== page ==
The history of Chinatowns
There are many Chinatowns all over the world including in the contents of Europe, Africa, America and Asia. The Chinese have a rich history of exploration and migration around the world, by 2003 there were 36,116,521 Chinese people living in other countries around the world. This was due to the ‘Treaty of Peking’ being signed in 1860, this opened the border for free movement.
A Chinatown is an Urban region populated mainly of Chinese people in a non-Chinese community, in areas such as San Fransisco, New York, London and Newcastle. The word ‘Chinatown’ translates to ‘The street of Tang people’ in Chinese, this refers to ‘Tang Dynasty’, this was part of China’s history regarded as a peak in the Chinese civilisation.
The first Chinatowns were not made out of choice but due to racial segregation and abuse, when the later ones were created they were more for a sense of home and community in the new countries that they would be living in. Within these Chinatowns they opened their own shops, restaurants and temples to support what they needed. Chinatowns vary in size, they may only be a couple of streets or a thriving city, however you can find one in most large cities. As conditions have improved many Chinatowns have lost their initial purpose, to provide a safe house and cultural security, also a transitional place as they were entering a new culture. Some of the smaller Chinatowns have no slowly faded into historical places and no longer surviving as ethnic enclaves.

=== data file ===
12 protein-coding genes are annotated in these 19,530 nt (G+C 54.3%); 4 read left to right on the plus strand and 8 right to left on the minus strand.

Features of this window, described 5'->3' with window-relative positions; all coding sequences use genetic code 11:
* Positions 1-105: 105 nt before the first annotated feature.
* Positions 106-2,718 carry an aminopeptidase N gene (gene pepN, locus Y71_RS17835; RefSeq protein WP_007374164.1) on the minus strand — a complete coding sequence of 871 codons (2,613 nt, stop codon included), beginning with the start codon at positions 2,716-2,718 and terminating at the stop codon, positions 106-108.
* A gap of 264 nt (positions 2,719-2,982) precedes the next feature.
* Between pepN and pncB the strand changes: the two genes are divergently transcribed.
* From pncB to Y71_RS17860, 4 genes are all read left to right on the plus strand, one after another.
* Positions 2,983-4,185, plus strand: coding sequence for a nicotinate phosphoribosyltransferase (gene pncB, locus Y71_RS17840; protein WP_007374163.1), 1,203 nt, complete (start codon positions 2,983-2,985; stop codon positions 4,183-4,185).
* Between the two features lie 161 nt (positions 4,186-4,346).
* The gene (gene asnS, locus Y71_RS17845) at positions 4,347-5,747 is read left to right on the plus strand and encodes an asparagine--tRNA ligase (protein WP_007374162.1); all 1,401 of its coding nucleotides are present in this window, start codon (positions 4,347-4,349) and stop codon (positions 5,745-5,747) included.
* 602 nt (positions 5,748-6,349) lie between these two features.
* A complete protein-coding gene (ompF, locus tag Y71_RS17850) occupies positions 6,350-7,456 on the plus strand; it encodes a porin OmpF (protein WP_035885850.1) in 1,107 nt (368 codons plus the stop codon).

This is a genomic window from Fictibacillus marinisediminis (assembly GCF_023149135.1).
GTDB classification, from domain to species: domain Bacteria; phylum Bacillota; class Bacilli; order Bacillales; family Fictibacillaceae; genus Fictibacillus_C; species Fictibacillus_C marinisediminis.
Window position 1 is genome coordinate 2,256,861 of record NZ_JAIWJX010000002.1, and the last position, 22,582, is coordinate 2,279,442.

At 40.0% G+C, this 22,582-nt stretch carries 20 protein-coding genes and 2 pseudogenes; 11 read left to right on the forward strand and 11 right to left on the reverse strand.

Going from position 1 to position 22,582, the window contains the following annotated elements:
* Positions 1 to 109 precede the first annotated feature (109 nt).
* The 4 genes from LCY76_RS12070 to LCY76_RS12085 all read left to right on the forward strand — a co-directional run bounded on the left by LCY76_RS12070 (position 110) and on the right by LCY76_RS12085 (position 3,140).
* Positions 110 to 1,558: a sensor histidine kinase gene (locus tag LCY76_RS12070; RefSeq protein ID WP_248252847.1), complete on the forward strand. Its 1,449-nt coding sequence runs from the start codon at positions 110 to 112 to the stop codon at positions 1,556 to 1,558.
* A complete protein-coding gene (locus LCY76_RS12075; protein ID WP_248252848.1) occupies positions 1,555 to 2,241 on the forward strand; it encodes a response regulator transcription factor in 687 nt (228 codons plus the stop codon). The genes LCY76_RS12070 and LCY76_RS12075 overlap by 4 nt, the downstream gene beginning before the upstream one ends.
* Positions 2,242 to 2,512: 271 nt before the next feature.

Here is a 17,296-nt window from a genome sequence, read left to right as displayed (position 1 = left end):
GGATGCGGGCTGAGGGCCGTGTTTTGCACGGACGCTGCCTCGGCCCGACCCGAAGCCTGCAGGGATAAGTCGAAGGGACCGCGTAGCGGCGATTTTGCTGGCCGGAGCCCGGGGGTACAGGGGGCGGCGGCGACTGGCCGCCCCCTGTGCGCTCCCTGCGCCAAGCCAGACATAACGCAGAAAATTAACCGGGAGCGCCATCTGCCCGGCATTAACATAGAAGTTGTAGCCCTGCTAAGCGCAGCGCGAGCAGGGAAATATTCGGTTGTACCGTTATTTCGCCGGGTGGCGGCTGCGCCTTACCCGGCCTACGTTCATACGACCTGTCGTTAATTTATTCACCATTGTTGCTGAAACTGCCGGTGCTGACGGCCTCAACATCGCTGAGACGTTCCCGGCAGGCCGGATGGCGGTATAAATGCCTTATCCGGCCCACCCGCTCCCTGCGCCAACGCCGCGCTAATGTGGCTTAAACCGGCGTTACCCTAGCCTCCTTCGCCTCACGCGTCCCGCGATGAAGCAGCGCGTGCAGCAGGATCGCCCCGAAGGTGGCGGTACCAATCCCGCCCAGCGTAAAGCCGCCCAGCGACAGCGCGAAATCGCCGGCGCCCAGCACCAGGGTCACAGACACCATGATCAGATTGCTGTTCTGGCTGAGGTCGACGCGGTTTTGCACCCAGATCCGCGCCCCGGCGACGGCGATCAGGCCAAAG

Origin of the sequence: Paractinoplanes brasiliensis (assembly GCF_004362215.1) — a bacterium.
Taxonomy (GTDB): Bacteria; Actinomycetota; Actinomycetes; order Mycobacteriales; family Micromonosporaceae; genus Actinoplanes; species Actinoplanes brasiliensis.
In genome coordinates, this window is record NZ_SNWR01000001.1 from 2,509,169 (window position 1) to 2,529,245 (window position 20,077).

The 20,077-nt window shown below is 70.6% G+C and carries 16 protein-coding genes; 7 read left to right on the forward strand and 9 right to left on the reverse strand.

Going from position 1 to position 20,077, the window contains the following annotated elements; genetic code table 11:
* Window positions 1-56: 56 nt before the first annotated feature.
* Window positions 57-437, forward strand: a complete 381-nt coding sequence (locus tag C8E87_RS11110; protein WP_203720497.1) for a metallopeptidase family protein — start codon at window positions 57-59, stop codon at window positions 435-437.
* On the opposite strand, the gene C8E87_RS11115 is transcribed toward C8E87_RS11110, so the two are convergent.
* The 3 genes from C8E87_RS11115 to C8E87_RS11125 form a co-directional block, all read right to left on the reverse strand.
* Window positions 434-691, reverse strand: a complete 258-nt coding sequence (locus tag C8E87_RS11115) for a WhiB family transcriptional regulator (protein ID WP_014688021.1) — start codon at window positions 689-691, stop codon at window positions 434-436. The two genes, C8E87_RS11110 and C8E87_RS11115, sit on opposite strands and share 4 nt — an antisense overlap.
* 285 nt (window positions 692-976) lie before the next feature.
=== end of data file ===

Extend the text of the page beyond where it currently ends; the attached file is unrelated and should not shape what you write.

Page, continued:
Chinatowns today attract people of the Chinese origin and many tourists too, so the income of the shop/restaurant owners is very mixed between people of the Chinese community and other cultures too.